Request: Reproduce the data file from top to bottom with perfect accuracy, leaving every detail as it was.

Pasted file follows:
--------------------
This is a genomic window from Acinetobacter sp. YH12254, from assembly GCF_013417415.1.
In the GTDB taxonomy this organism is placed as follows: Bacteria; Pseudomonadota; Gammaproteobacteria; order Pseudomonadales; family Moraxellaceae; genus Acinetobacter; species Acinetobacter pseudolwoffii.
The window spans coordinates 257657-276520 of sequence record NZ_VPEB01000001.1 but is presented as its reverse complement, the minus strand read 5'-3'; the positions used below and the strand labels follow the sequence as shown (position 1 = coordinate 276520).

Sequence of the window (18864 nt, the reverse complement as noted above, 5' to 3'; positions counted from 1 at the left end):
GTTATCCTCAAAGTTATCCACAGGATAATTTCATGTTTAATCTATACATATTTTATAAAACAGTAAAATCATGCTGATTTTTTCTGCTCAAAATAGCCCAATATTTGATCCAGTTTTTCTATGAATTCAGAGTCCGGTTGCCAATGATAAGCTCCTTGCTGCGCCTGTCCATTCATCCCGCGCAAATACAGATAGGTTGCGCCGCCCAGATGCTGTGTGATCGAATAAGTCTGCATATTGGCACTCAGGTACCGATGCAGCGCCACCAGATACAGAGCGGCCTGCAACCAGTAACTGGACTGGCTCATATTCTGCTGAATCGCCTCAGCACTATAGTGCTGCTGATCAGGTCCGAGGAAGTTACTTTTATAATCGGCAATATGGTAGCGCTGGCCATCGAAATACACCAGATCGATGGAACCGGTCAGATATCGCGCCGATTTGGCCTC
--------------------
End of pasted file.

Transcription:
This is a genomic window from Acinetobacter sp. YH12254, from assembly GCF_013417415.1.
In the GTDB taxonomy this organism is placed as follows: Bacteria; Pseudomonadota; Gammaproteobacteria; order Pseudomonadales; family Moraxellaceae; genus Acinetobacter; species Acinetobacter pseudolwoffii.
The window spans coordinates 257657-276520 of sequence record NZ_VPEB01000001.1 but is presented as its reverse complement, the minus strand read 5'-3'; the positions used below and the strand labels follow the sequence as shown (position 1 = coordinate 276520).

Sequence of the window (18864 nt, the reverse complement as noted above, 5' to 3'; positions counted from 1 at the left end):
GTTATCCTCAAAGTTATCCACAGGATAATTTCATGTTTAATCTATACATATTTTATAAAACAGTAAAATCATGCTGATTTTTTCTGCTCAAAATAGCCCAATATTTGATCCAGTTTTTCTATGAATTCAGAGTCCGGTTGCCAATGATAAGCTCCTTGCTGCGCCTGTCCATTCATCCCGCGCAAATACAGATAGGTTGCGCCGCCCAGATGCTGTGTGATCGAATAAGTCTGCATATTGGCACTCAGGTACCGATGCAGCGCCACCAGATACAGAGCGGCCTGCAACCAGTAACTGGACTGGCTCATATTCTGCTGAATCGCCTCAGCACTATAGTGCTGCTGATCAGGTCCGAGGAAGTTACTTTTATAATCGGCAATATGGTAGCGCTGGCCATCGAAATACACCAGATCGATGGAACCGGTCAGATATCGCGCCGATTTGGCCTC